Q: You also have a broader definition of income, right? You’re saying billionaires get certain income that they’re not reporting to the Internal Revenue Service.

Zucman: The very rich can earn a lot of economic income while reporting very little. One striking example is Warren Buffett. He is worth $80 billion, and his true economic income per year is something like 6% of that, close to $5 billion. And yet what he reports in his tax returns -- and we know this because he discloses this himself -- is taxable income on the order of $10 million. The reason is that he owns Berkshire Hathaway, and he instructed the company not to pay dividends. So the only taxable income he gets is when he sells a few shares and pays taxes on this realized income. That’s a rate of essentially 0%. Mark Zuckerberg and Jeff Bezos are in the same situation. There are also billionaires who have high tax rates, but some have very, very low rates.

Q: How did we get here?

Zucman: The U.S. used to have one of the most progressive tax systems in the world. From the 1930s to 1981, top marginal income tax rates averaged close to 80%, and were as high as 91%. The corporate tax rate was 50%, and the top estate tax rate was close to 80%. When you say that, people often answer that there were so many loopholes that nobody paid these rates. In the book, we recompute the statistics all the way back to 1913 and find that, no, in actual fact the effective tax rate on the rich was really very high in the middle of the 20th century. For the top 0.1% the effective tax rate was as high as 60%, and for the top 400 Americans as high as 70% in the early 1950s, when the corporate income tax generated as much revenue as the individual income tax, about 7% of national income.

Today it’s 1%. And the corporate tax is the main tax paid by the very wealthy because, taking again my example of Buffett, even if he instructs his company not to pay dividends, it has to pay the corporate income tax. It’s a kind of minimum tax on the affluent. The decline of the corporate tax is the main driver in the decline of tax progressivity.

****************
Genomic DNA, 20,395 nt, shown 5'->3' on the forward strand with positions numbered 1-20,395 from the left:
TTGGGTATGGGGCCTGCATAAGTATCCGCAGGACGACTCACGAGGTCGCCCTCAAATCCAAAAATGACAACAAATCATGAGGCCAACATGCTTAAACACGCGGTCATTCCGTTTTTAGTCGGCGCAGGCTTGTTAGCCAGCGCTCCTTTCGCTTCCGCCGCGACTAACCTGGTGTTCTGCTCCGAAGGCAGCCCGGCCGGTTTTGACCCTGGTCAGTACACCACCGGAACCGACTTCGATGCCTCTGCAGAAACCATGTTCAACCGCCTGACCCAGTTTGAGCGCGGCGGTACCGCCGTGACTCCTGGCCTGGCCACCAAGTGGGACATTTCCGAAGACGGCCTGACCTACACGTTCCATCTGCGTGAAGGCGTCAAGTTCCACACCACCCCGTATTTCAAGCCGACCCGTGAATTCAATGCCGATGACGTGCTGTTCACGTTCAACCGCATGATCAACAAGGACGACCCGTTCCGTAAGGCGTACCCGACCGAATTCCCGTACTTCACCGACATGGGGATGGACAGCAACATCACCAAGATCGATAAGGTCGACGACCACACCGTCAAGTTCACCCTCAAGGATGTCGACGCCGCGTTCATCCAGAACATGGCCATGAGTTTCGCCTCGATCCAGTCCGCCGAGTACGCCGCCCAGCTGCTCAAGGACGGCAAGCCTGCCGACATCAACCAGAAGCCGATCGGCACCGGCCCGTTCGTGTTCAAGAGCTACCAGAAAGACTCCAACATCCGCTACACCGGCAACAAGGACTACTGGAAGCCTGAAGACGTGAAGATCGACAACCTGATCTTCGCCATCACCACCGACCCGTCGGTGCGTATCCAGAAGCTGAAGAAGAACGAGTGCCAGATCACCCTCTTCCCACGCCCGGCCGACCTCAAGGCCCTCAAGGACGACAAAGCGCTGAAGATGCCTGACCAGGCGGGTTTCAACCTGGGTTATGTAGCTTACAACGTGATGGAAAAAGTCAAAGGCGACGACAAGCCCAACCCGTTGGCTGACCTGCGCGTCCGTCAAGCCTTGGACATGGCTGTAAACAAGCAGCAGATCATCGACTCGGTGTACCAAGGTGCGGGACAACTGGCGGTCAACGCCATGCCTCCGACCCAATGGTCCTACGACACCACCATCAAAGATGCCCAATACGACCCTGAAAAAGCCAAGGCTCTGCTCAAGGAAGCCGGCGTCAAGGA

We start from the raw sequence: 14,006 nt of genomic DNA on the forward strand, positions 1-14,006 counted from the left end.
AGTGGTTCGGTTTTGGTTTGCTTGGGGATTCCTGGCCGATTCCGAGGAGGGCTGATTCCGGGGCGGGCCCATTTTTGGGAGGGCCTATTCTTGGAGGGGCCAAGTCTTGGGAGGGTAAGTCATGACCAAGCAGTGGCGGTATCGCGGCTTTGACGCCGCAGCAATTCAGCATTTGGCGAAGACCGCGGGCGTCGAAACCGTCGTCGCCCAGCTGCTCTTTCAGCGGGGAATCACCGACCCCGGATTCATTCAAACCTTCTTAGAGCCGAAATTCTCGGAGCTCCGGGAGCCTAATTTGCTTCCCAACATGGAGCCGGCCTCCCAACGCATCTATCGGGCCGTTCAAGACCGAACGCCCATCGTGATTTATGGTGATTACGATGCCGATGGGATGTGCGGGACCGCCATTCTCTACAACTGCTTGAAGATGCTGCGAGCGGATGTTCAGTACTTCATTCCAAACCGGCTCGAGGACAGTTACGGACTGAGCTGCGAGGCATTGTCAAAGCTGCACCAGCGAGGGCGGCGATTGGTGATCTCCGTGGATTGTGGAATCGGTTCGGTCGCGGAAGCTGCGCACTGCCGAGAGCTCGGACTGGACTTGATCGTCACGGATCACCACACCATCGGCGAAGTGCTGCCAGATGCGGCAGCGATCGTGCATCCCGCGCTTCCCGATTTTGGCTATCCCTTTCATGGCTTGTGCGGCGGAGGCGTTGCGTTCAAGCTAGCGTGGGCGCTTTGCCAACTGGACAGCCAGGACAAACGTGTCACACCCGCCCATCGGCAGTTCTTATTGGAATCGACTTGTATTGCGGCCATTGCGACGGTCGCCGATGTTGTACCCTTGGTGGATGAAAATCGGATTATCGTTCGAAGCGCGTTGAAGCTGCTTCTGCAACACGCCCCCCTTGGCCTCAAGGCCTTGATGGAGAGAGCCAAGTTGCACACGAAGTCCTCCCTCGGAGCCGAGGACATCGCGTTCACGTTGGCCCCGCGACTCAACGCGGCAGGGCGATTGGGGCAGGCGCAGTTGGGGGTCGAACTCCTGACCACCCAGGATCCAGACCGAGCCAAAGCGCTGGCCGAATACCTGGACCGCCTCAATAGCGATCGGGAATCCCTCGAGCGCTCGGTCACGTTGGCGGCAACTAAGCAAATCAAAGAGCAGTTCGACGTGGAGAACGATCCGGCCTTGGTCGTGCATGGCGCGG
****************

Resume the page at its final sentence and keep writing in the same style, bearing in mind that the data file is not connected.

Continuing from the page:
Q: What happened to corporate taxes in the U.S.?

Zucman: What’s happened is a big increase in tax avoidance, the rise of profit shifting to tax havens. Today U.S. multinationals book 60% of their non-U.S. profits in low-tax places -- in Bermuda, Switzerland, the Cayman Islands, Ireland -- where they face effective tax rates of between 0% and 5%.

Q: The OECD recently proposed rules that would change how profits are allocated between countries. What do you think?

Zucman: It’s a step in the right direction, but missing a very important thing: What’s the tax rate to apply to these profits? It’s high time for these international organizations to talk about rate harmonization and minimum country-by-country taxes. In the book, we say corporate taxes should be taxed at a minimum rate of 25% in each country, to end this race to the bottom. If all countries had the same tax rate, corporations would go where the workforce is productive, where infrastructure is good, where people are happy at work and qualified. Countries would compete positively, not negatively like today.

Q: You define the “working class” in your inequality research as the bottom half of the U.S. by income. How have they been doing?